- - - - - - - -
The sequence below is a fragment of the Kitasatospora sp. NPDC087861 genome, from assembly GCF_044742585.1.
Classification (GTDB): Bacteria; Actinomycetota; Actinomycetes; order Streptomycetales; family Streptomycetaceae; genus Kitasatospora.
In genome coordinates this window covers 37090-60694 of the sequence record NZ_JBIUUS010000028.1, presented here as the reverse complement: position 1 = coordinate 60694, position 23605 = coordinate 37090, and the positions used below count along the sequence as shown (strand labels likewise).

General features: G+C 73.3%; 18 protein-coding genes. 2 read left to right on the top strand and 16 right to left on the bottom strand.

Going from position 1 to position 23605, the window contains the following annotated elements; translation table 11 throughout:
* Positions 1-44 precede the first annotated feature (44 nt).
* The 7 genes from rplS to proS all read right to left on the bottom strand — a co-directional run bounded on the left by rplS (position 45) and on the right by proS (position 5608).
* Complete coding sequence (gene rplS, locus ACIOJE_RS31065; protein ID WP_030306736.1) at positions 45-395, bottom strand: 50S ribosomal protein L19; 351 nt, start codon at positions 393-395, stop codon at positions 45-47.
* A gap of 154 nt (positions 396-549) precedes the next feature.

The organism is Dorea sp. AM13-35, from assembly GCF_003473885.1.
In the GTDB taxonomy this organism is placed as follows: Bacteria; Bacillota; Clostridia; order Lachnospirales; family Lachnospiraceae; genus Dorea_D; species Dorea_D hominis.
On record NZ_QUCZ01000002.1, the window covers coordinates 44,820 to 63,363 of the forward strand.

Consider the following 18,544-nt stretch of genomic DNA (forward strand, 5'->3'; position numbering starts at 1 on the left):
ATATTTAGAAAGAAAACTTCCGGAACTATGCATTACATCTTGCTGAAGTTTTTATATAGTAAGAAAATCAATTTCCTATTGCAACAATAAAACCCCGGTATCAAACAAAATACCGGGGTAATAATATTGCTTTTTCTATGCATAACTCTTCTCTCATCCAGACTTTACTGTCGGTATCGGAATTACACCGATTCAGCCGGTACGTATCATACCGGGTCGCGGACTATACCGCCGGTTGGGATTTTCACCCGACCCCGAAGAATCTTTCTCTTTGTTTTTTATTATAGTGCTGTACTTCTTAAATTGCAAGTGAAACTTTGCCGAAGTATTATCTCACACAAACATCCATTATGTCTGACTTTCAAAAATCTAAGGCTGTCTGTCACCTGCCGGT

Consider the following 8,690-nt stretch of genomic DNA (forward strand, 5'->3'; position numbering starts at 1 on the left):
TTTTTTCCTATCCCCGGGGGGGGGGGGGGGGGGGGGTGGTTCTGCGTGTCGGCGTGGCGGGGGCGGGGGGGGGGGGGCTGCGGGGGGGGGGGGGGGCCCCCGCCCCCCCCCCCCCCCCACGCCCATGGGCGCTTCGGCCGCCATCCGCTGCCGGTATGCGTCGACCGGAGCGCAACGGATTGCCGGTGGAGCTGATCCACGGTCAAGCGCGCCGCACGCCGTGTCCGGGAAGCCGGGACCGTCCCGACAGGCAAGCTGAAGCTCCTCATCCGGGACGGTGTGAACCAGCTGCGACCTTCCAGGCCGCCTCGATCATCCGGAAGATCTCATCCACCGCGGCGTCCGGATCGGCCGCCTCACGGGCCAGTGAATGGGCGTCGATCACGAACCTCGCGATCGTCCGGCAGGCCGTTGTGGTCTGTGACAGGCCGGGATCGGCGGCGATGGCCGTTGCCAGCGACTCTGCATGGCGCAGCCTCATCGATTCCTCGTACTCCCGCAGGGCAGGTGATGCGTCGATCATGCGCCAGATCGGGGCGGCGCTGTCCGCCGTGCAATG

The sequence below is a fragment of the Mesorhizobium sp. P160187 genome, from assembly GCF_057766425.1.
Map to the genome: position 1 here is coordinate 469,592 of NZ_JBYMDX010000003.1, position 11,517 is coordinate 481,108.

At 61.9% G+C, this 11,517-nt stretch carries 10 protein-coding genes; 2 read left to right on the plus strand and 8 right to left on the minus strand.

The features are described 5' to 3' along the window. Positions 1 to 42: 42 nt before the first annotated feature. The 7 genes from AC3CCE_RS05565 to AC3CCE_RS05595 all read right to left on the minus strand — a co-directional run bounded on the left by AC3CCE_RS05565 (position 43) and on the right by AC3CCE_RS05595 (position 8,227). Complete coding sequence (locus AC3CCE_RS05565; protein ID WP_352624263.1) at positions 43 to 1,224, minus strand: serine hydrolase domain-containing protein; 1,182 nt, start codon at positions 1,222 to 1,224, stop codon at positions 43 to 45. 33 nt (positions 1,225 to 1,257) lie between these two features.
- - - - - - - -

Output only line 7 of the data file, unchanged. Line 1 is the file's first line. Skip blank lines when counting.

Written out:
* The 7 genes from rplS to proS all read right to left on the bottom strand — a co-directional run bounded on the left by rplS (position 45) and on the right by proS (position 5608).